1989 the ACM and IEEE Computer Society (IEECS) cooperated on the first joint recommendation that emphasized the integration of theory, abstraction, and design—representing math,
science, and engineering—in the core. They sought to ease the
tensions between these three subgroups of the field. They began calling the field “computing” rather than “computer science
and engineering.” Those ideas
dominated the 1991 ACM/
IEEE computing recommendations. ACM and IEEECS
continued their cooperation
and produced major updates
in 2001 and 2013. The growth
of the field can be seen in the
increasingly complex recommendations over the years.
The 1968 curriculum had three
major subdivisions; the 2013
curriculum had 175.
In recent times, our virtual machine technologies
and platforms have improved so much, and chips and sensors
shrank so much, that most designers of software are seldom
aware of hardware. Some educators have argued that we no
longer need to be concerned about hardware; we should drop
our insistence that algorithms and software are intended to
control machines. Instead, we should view algorithms and software as expressions of methods to solve problems that can be
shared and communicated with others, a view that dominated
the design of the ALGOL language in the 1950s. In his 1968
ACM A.M. Turing lecture, Richard Hamming took a dim view
of the idea that we can abstract the machine out of the picture.
He argued that the computer is at the heart of computing; without it, almost everything computing professionals do would be
idle speculation. Hamming’s insight remains valid today: there
can be no computing without computers.
Along the way there has been an ongoing debate about
what programming language(s) to use in CS courses. Should
they be languages used heavily in industry, such as C, Java, or
programming concepts, such as Pascal or Python? It is ironic
that on the one hand computer languages are equivalent in expressive power, while on the other hand language choice is the
most fiercely debated issue in teaching computing. This debate
is unlikely to end.
QUEST FOR COMPUTING EVERYWHERE
The idea that computing is universally valuable pervaded the
thinking of the founders of computer science. Beginning in
1960, pioneer Alan Perlis repeatedly said that computer automation would spread to many fields and draw many people
into “algorithmizing”—his term for what we now call computational thinking.
of neural networks to large classes of pattern recognition and
prediction, with astonishing success. In recent years Machine
Learning and Big Data Analytics (BDA) have come to depend
closely on one another. Referring to the success of ML and BDA
as “AI” is a misnomer because neural networks are unintelligent
pattern recognizing machines.
Parallel and distributed
computing. From the 1960s
computer scientists developed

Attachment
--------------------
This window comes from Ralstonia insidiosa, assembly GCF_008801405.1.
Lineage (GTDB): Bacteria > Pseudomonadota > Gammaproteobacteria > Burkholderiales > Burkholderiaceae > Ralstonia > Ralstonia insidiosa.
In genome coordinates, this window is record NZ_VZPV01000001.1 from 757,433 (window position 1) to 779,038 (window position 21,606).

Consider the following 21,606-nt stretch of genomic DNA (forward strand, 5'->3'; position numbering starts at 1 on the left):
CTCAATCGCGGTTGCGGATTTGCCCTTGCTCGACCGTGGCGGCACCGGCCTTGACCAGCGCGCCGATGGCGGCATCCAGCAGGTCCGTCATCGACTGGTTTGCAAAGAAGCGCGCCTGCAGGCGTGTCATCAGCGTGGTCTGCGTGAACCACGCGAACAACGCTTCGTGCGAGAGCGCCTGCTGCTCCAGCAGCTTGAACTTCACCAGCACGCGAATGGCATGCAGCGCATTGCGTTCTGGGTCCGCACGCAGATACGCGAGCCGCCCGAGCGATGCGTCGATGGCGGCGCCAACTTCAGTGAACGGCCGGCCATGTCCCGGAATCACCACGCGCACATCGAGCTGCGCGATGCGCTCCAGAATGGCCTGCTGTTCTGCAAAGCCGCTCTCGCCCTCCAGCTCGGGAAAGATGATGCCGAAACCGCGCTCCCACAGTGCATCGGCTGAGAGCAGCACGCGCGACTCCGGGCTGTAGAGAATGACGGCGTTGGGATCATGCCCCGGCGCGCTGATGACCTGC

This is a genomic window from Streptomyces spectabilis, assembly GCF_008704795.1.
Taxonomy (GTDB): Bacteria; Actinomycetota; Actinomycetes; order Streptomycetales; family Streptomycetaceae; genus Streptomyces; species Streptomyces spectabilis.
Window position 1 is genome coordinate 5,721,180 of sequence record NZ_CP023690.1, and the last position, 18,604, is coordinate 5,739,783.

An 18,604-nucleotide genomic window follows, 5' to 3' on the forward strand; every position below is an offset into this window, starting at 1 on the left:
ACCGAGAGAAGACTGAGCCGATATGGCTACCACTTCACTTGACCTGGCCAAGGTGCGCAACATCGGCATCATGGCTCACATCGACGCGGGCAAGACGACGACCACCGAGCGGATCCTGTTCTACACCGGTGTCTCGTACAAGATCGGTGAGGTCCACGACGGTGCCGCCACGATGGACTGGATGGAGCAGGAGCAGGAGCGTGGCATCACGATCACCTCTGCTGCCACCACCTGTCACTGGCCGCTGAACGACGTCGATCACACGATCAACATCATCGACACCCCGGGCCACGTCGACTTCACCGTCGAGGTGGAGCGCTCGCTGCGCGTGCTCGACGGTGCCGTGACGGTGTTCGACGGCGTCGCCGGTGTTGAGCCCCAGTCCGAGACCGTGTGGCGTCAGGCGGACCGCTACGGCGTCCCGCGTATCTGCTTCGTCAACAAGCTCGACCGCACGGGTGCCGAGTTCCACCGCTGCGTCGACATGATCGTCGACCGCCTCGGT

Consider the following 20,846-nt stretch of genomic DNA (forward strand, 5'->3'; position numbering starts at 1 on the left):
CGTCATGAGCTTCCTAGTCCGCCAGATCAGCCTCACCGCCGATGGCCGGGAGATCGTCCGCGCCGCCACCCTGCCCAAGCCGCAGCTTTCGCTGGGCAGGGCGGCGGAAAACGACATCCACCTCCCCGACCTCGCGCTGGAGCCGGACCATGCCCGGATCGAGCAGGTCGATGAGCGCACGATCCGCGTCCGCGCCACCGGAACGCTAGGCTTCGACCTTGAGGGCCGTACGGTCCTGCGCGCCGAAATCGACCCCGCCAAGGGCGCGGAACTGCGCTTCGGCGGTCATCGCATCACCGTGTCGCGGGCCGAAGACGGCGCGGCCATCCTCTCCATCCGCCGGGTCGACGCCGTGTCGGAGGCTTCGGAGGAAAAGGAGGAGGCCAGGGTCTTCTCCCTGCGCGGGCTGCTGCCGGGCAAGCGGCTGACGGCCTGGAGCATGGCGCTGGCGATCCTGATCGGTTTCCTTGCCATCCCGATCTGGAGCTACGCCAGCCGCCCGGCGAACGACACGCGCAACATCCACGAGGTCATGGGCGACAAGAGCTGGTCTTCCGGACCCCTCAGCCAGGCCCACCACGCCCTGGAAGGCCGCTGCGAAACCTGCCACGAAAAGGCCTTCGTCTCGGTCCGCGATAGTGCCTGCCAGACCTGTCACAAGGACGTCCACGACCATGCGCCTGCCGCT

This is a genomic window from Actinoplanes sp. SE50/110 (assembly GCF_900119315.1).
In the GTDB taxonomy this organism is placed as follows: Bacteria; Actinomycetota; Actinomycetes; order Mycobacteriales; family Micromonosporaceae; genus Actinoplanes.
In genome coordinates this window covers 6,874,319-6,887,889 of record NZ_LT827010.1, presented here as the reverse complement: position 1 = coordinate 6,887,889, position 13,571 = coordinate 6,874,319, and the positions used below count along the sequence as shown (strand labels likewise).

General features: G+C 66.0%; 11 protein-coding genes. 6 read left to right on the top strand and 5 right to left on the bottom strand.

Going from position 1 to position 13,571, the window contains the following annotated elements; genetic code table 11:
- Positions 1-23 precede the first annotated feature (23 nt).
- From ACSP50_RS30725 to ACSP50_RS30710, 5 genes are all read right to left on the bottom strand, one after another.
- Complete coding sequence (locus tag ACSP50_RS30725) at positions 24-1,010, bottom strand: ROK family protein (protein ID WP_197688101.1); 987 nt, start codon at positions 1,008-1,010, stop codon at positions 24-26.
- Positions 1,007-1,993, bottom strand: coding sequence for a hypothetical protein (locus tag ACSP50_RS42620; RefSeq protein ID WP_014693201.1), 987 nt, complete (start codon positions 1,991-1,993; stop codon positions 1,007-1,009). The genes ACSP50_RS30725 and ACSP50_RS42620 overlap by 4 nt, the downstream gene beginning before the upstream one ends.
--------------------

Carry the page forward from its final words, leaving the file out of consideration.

strong interests in computations performed by many
processors working together.
Because of their significantly
greater speed, parallel processors became the mainstay of
supercomputing, which became very popular in science,
engineering design, medical
and drug research, entertainment, and more, and fomented
the revolution of computational science. Also, from the 1960s, computers distributed into
many physical locations connected by a network provided access to remote services and showed great resiliency to failures.
The 1960s dream of computer utility matured into the modern
distributed systems making up “the cloud.” This long line of developments left a permanent imprint on our curricula.
EVOLVING VIEW OF WHAT COMPUTING IS
The question of whether computer science was unique or was a
science persisted for many years. Our views of what computing
is evolved through four stages over the years [ 4].
• In 1960s, we said we studied phenomena surrounding
• In the 1970s, we said we studied programming and all that
entailed about algorithms, analysis, and correctness.
• In the 1980s, we said we studied automation, what could be
efficiently automated by digital computers.
• In the 1990s, as other fields of science started to claim
their fields included naturally occurring information
processes, we said we studied information processes natural
and artificial. After that, the old debate about whether
computer science is science, or deserves its own academic
department, completely faded.
The curricula we taught evolved along with these maturing
views of the nature of the field. In 1968, ACM produced its first
curriculum recommendation, the first attempt at standardizing
what a computer science degree meant. In 1972 the NSF-sponsored COSINE (computer science in engineering) project advocated placing systems courses in the core curriculum, alongside
the traditional math courses already there; operating systems
was the first systems course to be accepted into the CS core. In
The idea that computing is
universally valuable pervaded the
thinking of the founders
of computer science. Beginning
in 1960, pioneer Alan Perlis